That was our very first Thanksgiving. Right?
Virginia colonists had held a Thanksgiving two years earlier in celebration of the safe arrival of new colonists.
So that must have been the first Thanksgiving, right? Wrong again.
Some El Paso, Texas, citizens claim that the first Thanksgiving occurred on the Rio Grande on April 30, 1598, four centuries ago, a few miles downstream from their city’s modern location. It was celebrated by Don Juan de Onate’s expedition upon reaching the river en route to colonize northern New Mexico for Spain.
The El Paso claim notwithstanding, Onate’s Thanksgiving was still not the first in America.
Florida residents point out that an earlier Spanish Thanksgiving occurred near what is now St. Augustine, in September, 1565. The event was celebrated by Don Pedro Menendez’s colonists, who had just landed. Menendez invited the local Indians to the feast. The Spaniards and Indians shared salt pork and sea biscuits.
Florida’s school children are taught that the true first Thanksgiving took place near Jacksonville in 1564, more than half a century before the Pilgrim-Indian feast and 34 years before Onate’s celebration. The Jacksonville Thanksgiving, it is thought, was celebrated by Huguenots — French Protestants — who gave thanks for their new settlement.
Apparently, this was, indeed, the first European Thanksgiving in the United States.
But it was still not our very first Thanksgiving. Credit for that event belongs to the Native Americans.
Among others, the Indians who greeted the Pilgrims when they stepped onto Plymouth Rock had long conducted Thanksgiving festivals six times a year. The date for the first Thanksgiving in America is lost somewhere in pre-history.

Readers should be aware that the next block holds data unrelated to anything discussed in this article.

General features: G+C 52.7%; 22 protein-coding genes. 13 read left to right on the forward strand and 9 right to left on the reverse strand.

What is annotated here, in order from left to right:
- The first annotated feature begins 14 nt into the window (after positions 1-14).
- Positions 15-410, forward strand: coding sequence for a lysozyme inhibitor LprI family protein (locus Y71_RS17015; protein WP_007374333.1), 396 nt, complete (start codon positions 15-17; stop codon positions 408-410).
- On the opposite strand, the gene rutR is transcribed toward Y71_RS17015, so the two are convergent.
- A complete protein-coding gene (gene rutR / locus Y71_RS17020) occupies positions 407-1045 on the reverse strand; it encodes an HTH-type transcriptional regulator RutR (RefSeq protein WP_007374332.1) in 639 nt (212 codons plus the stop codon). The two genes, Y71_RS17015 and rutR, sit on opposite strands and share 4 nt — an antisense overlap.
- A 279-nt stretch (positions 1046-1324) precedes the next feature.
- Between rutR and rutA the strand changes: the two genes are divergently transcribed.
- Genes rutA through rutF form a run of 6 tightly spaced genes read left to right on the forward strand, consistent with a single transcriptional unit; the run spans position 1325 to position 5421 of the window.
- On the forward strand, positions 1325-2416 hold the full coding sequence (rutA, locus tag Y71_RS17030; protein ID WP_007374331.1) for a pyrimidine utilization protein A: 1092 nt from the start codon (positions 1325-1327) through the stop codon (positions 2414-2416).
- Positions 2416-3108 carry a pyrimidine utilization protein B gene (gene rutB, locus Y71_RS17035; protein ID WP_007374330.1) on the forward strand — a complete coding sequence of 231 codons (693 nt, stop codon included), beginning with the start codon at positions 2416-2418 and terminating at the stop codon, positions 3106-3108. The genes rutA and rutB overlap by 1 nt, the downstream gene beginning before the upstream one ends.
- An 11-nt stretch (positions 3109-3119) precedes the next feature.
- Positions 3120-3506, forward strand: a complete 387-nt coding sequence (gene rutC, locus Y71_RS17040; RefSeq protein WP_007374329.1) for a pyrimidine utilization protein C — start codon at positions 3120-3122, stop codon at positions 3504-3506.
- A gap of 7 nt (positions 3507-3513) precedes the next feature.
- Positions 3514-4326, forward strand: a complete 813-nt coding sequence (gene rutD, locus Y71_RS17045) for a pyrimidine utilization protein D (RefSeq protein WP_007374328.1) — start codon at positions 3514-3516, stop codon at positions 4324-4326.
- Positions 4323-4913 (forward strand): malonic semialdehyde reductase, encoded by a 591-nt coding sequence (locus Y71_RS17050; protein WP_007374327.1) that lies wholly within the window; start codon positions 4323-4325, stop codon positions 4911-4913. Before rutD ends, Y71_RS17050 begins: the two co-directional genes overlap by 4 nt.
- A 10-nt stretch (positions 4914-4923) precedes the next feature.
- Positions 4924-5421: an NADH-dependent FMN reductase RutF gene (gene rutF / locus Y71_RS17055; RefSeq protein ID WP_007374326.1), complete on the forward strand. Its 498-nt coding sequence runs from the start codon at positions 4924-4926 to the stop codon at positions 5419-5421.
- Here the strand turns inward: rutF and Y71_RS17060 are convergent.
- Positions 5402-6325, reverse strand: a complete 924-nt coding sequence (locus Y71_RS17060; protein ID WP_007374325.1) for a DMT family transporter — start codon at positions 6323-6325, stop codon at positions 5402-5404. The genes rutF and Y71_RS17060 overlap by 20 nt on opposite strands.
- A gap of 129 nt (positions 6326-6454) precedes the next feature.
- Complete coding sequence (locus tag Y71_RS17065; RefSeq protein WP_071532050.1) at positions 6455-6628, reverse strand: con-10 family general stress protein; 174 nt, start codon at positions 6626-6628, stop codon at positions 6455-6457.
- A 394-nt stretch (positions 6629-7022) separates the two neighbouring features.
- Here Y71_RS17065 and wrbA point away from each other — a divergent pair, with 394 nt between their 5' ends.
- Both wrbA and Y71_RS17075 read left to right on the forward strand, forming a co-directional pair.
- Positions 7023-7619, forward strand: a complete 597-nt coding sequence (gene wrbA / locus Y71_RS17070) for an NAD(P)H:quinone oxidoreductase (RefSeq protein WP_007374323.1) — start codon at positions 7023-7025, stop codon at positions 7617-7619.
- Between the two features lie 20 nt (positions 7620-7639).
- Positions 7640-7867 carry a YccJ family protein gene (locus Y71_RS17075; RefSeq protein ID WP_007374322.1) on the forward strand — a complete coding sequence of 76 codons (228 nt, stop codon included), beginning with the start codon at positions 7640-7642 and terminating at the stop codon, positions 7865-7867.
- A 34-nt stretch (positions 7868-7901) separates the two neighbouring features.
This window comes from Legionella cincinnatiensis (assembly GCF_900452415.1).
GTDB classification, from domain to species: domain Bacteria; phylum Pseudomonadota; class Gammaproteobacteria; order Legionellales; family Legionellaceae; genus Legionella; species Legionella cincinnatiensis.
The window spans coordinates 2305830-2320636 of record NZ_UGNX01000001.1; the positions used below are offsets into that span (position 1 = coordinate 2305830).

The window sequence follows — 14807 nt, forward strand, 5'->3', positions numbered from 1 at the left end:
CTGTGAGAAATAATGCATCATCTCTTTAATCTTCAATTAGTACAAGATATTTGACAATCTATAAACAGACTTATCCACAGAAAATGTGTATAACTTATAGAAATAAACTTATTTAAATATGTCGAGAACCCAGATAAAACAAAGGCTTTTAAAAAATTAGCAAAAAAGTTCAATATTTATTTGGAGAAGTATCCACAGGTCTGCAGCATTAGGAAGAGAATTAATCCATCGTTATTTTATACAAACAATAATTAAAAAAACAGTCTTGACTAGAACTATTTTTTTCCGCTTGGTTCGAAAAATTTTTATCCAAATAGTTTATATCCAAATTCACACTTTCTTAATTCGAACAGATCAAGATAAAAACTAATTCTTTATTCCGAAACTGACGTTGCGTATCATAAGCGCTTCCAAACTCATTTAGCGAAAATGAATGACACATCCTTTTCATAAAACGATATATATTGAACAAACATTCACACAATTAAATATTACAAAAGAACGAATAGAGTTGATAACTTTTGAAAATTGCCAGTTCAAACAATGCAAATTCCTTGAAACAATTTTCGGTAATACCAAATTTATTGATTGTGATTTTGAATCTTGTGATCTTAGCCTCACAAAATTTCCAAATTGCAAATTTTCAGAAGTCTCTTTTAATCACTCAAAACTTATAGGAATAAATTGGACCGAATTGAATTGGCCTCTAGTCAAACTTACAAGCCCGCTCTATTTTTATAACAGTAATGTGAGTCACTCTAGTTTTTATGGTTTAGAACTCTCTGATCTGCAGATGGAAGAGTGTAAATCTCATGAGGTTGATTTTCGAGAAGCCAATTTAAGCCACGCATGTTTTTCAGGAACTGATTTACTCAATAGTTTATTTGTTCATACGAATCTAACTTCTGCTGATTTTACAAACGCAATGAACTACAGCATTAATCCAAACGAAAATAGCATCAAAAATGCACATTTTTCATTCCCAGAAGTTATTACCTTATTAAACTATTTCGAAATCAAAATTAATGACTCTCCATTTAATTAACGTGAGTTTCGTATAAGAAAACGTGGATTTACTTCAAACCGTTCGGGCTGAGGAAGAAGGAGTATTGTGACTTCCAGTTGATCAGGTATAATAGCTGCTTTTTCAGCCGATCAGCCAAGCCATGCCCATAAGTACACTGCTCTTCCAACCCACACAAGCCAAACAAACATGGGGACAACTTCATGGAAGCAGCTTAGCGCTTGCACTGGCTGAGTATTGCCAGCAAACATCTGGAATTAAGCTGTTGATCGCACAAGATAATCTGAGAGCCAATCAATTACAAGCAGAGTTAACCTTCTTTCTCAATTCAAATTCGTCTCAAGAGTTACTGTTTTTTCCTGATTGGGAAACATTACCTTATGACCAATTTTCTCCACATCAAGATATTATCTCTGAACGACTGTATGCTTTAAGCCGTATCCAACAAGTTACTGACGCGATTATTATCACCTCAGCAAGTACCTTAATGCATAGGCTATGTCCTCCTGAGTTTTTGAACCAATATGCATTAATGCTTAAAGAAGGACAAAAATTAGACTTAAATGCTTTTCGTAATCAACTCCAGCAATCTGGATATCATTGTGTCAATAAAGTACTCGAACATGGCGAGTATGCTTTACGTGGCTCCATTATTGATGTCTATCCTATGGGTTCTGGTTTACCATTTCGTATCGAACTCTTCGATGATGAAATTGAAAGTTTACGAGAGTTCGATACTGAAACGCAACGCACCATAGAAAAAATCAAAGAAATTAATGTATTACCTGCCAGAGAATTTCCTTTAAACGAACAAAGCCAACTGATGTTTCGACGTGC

In fact, from a worldwide perspective, the concept of giving thanks appears to be universal and ancient, an expression of gratitude to the gods who delivered game and harvest to early hunters and foragers. We see evidence embedded in the folk stories and ceremonies of people who still depend on wild animals and plants for their living. We see it in the figures carved from stone and images painted or scribed on cave walls during antiquity.
I know of a thanks-giving scene, thousands of years old, painted on the wall of a cave in a mountain in the desert of West Texas. It shows a man dancing to celebrate his kill of a mountain sheep, which has a spear driven through its body. The man can now feed his family.
From contemporaneous records, we know that the Pilgrims and Indian had turkey and other game birds as well as sea foods, venison, Indian corn, beans, berries and nuts on their menu in that fall of 1621. They drank mostly beer, wine and whiskies — all safer than the local water. Contrary to popular notion, they did not have cranberry sauce, pumpkin pie or even, unimaginably, football.
The idea of Thanksgiving persisted well beyond the Pilgrims, probably a reflection of humanity’s enduring need to express gratitude for good fortune.
On June 20, 1676, colonists on the eastern seaboard issued the “First Thanksgiving Proclamation,” setting “apart the 29th day of this instant June, as a day of Solemn Thanksgiving…”
On October 3, 1789, George Washington issued the first presidential Thanksgiving Proclamation, setting the “26th day of November next” as a day for giving thanks to God for “favorable interpositions of His providence in the course and conclusion of the late (revolutionary) war.”
Finally, on October 3, 1863, Thanksgiving became an annual American holiday when Abraham Lincoln invited “my fellow citizens in every part of the United States, and also those who are at sea and those who are sojourning in foreign lands, to set apart and observe the last Thursday of November as a day of Thanksgiving.”
For 136 years, Thanksgiving has been a day commemorated across America. It gives us a moment to recall the sweet summer just past; to savor the last, fading colors of autumn; to inhale the heady aromas of our new harvests; to relish the coming together, once again, of family and good friends; to cherish the blessings of life.
We can also be thankful that we patterned our Thanksgiving after the feast enjoyed by the Plymouth Pilgrims and Indians rather than the one experienced by the St. Augustine Spaniards and Indians. Turkey tastes a lot better than salt pork and sea biscuits.